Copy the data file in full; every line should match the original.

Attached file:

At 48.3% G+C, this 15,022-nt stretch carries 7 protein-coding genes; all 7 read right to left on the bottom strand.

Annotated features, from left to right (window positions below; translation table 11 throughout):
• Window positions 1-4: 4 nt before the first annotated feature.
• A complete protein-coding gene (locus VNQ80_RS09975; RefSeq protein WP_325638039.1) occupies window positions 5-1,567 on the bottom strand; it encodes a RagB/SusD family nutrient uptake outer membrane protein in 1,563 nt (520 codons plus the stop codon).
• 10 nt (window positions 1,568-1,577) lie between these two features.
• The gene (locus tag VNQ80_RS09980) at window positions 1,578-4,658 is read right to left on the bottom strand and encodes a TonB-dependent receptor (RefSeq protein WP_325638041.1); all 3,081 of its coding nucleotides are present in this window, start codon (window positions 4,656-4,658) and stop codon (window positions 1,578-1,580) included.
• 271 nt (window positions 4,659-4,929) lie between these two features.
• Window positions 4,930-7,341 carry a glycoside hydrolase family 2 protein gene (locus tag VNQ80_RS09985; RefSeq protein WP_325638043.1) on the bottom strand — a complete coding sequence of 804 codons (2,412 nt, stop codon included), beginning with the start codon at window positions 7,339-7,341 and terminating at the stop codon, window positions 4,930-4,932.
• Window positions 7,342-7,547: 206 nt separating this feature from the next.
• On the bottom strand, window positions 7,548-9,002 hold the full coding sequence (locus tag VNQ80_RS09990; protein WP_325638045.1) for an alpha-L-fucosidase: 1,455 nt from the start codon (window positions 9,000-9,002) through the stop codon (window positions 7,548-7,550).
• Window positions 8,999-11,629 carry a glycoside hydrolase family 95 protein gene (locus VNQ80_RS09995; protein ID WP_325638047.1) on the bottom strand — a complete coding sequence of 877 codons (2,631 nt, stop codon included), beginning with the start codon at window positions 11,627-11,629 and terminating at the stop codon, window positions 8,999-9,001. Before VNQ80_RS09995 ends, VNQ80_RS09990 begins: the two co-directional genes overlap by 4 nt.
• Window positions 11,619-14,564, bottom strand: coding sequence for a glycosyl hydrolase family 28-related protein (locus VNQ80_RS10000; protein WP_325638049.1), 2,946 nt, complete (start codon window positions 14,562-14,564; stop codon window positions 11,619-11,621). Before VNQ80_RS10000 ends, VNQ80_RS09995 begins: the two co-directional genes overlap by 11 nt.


At 48.3% G+C, this 15,022-nt stretch carries 7 protein-coding genes; all 7 read right to left on the bottom strand.

Annotated features, from left to right (window positions below; translation table 11 throughout):
• Window positions 1-4: 4 nt before the first annotated feature.
• A complete protein-coding gene (locus VNQ80_RS09975; RefSeq protein WP_325638039.1) occupies window positions 5-1,567 on the bottom strand; it encodes a RagB/SusD family nutrient uptake outer membrane protein in 1,563 nt (520 codons plus the stop codon).
• 10 nt (window positions 1,568-1,577) lie between these two features.
• The gene (locus tag VNQ80_RS09980) at window positions 1,578-4,658 is read right to left on the bottom strand and encodes a TonB-dependent receptor (RefSeq protein WP_325638041.1); all 3,081 of its coding nucleotides are present in this window, start codon (window positions 4,656-4,658) and stop codon (window positions 1,578-1,580) included.
• 271 nt (window positions 4,659-4,929) lie between these two features.
• Window positions 4,930-7,341 carry a glycoside hydrolase family 2 protein gene (locus tag VNQ80_RS09985; RefSeq protein WP_325638043.1) on the bottom strand — a complete coding sequence of 804 codons (2,412 nt, stop codon included), beginning with the start codon at window positions 7,339-7,341 and terminating at the stop codon, window positions 4,930-4,932.
• Window positions 7,342-7,547: 206 nt separating this feature from the next.
• On the bottom strand, window positions 7,548-9,002 hold the full coding sequence (locus tag VNQ80_RS09990; protein WP_325638045.1) for an alpha-L-fucosidase: 1,455 nt from the start codon (window positions 9,000-9,002) through the stop codon (window positions 7,548-7,550).
• Window positions 8,999-11,629 carry a glycoside hydrolase family 95 protein gene (locus VNQ80_RS09995; protein ID WP_325638047.1) on the bottom strand — a complete coding sequence of 877 codons (2,631 nt, stop codon included), beginning with the start codon at window positions 11,627-11,629 and terminating at the stop codon, window positions 8,999-9,001. Before VNQ80_RS09995 ends, VNQ80_RS09990 begins: the two co-directional genes overlap by 4 nt.
• Window positions 11,619-14,564, bottom strand: coding sequence for a glycosyl hydrolase family 28-related protein (locus VNQ80_RS10000; protein WP_325638049.1), 2,946 nt, complete (start codon window positions 14,562-14,564; stop codon window positions 11,619-11,621). Before VNQ80_RS10000 ends, VNQ80_RS09995 begins: the two co-directional genes overlap by 11 nt.